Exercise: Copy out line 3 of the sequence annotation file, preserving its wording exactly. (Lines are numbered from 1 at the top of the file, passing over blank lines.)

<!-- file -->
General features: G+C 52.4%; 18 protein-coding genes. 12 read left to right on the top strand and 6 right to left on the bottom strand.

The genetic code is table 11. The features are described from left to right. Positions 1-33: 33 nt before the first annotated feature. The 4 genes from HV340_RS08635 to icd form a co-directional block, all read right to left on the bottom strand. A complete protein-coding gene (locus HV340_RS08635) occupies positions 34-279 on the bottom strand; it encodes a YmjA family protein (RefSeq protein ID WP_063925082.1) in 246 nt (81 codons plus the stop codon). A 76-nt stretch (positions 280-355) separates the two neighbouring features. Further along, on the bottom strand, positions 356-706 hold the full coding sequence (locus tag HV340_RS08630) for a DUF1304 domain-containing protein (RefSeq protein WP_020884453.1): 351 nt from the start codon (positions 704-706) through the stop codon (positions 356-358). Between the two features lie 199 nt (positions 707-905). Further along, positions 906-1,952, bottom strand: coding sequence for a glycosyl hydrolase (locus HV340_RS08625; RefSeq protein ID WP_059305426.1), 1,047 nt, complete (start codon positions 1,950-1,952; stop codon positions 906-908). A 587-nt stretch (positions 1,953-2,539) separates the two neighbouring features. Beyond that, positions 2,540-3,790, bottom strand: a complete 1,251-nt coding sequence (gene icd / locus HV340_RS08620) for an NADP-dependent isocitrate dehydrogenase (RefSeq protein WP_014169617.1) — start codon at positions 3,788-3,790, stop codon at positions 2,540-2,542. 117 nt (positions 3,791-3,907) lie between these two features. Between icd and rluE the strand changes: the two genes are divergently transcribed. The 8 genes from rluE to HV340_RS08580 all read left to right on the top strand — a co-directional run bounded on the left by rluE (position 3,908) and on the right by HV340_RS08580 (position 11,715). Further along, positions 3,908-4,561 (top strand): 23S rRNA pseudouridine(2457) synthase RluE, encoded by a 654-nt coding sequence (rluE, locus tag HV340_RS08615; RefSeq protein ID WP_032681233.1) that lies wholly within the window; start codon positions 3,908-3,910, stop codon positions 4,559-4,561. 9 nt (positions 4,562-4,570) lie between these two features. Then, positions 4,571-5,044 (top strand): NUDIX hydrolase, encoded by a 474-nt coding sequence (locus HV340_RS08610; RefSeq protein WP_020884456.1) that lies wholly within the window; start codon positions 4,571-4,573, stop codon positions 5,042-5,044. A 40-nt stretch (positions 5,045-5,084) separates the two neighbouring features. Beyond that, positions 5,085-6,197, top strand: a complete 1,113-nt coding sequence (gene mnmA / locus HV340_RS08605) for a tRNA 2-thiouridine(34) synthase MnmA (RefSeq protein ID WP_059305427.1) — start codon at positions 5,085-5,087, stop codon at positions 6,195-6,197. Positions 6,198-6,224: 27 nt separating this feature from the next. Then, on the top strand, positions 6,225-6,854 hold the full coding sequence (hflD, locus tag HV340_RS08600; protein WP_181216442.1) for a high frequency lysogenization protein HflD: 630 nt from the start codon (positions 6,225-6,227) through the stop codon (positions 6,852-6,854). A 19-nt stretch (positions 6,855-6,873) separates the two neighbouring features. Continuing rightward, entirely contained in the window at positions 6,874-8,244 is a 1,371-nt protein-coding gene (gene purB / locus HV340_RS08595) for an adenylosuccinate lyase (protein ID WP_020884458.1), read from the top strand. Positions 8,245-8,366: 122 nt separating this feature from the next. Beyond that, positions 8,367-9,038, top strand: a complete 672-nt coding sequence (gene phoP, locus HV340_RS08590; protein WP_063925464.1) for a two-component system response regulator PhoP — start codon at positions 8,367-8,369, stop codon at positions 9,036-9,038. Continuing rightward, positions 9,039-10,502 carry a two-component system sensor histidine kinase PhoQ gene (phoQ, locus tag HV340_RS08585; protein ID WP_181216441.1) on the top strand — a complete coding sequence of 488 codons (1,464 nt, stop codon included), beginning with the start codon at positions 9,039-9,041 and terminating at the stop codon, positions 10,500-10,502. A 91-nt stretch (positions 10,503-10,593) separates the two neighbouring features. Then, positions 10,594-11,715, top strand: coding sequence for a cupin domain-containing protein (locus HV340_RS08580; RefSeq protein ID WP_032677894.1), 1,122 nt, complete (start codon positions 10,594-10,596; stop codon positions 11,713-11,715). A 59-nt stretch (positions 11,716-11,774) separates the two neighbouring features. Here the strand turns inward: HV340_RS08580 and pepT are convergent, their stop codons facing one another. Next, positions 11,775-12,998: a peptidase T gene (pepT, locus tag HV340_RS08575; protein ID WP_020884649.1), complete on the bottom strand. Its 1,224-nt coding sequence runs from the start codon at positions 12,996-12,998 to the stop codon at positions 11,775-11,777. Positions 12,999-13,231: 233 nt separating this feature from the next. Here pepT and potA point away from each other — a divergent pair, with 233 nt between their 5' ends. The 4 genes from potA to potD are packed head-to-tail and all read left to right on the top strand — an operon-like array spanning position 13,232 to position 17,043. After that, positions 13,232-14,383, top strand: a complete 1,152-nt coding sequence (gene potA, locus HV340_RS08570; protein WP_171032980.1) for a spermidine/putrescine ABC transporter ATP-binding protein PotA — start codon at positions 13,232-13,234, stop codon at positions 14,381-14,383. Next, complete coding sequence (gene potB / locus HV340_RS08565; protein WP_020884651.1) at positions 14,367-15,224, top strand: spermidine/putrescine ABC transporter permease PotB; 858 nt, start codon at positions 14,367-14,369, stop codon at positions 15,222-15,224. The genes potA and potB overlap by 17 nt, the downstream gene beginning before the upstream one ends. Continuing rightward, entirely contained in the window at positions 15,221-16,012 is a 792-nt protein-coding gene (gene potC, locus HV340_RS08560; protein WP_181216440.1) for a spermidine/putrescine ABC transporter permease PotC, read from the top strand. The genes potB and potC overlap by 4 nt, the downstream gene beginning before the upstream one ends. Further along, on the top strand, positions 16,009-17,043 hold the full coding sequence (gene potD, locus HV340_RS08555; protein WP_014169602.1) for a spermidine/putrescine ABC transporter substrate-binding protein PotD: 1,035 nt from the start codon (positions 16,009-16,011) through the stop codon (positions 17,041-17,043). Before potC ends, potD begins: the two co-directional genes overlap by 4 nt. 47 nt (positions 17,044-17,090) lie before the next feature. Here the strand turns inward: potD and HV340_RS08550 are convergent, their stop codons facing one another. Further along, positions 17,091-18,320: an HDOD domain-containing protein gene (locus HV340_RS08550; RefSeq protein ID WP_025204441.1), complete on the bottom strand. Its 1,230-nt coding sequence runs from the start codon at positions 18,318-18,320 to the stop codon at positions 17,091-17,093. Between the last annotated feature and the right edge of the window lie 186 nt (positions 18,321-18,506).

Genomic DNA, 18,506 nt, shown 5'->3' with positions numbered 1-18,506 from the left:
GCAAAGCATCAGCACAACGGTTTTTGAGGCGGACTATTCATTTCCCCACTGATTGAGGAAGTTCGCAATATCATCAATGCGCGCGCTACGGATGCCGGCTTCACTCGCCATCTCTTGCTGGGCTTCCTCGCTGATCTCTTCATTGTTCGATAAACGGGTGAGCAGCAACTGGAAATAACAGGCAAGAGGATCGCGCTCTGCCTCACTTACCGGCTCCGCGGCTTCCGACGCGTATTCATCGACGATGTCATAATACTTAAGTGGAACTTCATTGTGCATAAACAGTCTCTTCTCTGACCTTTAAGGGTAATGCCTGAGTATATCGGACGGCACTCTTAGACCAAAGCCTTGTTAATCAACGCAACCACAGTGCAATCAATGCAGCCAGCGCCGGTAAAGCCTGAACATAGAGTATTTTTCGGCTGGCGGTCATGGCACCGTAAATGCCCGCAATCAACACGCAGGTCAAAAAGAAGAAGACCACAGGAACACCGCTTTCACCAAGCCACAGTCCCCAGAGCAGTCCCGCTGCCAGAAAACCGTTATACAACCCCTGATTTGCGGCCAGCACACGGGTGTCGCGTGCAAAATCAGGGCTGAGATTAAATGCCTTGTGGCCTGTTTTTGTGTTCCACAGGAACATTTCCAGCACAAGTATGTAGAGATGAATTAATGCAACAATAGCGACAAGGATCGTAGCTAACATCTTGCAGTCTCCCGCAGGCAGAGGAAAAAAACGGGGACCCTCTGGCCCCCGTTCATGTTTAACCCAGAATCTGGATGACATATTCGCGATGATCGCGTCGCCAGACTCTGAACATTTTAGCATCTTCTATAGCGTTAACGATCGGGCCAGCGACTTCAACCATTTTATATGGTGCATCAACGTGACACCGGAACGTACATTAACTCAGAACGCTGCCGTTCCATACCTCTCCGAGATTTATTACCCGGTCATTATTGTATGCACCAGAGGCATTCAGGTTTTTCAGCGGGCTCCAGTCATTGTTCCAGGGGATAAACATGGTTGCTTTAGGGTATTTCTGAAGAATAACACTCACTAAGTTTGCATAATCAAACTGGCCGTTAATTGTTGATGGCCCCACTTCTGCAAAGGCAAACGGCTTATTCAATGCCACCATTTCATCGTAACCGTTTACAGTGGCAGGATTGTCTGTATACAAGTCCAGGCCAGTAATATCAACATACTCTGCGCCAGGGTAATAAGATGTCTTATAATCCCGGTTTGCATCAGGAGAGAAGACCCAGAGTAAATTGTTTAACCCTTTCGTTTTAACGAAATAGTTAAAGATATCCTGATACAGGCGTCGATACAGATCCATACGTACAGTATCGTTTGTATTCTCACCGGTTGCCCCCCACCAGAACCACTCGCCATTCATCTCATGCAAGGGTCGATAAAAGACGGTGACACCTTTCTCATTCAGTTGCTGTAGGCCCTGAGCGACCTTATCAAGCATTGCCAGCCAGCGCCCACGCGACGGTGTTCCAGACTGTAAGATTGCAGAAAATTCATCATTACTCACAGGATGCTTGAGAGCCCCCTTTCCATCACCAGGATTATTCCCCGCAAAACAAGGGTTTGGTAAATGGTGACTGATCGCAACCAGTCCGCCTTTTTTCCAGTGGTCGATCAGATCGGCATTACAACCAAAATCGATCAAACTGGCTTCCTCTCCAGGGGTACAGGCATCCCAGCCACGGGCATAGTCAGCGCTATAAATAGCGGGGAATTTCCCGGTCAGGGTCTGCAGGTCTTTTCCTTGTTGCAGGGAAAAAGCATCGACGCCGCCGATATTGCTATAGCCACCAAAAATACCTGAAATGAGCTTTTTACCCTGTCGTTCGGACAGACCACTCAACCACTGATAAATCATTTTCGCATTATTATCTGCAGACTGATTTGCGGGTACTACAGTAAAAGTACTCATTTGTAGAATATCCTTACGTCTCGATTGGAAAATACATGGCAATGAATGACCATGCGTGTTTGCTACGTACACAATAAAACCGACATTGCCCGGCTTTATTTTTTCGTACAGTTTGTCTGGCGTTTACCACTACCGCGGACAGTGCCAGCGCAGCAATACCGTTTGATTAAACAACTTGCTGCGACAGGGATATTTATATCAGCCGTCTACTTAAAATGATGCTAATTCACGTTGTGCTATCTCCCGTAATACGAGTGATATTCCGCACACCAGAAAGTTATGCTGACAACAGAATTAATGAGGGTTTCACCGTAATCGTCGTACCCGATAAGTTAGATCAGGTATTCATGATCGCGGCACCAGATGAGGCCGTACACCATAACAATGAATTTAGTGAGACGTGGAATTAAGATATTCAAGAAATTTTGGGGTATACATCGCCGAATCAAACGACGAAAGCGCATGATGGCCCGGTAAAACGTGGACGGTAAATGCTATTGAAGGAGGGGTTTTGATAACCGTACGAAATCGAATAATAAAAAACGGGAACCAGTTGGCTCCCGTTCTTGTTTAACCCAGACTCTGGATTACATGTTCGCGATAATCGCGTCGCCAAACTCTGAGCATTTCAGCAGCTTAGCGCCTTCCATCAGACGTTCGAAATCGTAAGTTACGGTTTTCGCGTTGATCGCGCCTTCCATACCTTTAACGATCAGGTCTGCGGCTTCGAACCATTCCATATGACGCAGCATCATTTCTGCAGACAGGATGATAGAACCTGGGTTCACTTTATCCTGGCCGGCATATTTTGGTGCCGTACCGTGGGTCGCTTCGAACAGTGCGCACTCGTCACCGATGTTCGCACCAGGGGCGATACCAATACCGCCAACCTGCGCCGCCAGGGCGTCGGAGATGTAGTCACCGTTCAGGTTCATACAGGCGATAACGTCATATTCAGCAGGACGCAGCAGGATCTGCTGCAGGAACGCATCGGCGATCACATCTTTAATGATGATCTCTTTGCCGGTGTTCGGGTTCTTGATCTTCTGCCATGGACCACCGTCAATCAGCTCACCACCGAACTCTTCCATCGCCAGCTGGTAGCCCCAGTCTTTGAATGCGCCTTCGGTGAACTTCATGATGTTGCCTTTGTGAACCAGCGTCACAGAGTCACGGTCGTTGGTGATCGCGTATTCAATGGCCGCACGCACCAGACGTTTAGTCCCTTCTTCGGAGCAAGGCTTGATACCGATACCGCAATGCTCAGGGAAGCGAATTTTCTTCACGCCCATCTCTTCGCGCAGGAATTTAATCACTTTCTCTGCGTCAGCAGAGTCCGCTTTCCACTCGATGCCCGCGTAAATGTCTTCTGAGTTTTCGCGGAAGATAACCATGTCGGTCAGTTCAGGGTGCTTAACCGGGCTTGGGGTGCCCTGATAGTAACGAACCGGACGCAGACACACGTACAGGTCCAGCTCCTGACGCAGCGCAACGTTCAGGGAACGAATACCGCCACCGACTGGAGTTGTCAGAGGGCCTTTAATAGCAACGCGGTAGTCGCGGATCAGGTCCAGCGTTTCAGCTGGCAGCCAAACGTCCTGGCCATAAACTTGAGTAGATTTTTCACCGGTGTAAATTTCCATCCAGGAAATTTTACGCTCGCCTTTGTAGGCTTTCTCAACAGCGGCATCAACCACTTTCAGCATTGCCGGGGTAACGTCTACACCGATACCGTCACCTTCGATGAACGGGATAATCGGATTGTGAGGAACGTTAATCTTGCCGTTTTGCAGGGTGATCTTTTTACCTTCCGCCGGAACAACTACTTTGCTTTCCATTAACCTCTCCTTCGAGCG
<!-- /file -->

Genomic DNA, 18,506 nt, shown 5'->3' with positions numbered 1-18,506 from the left: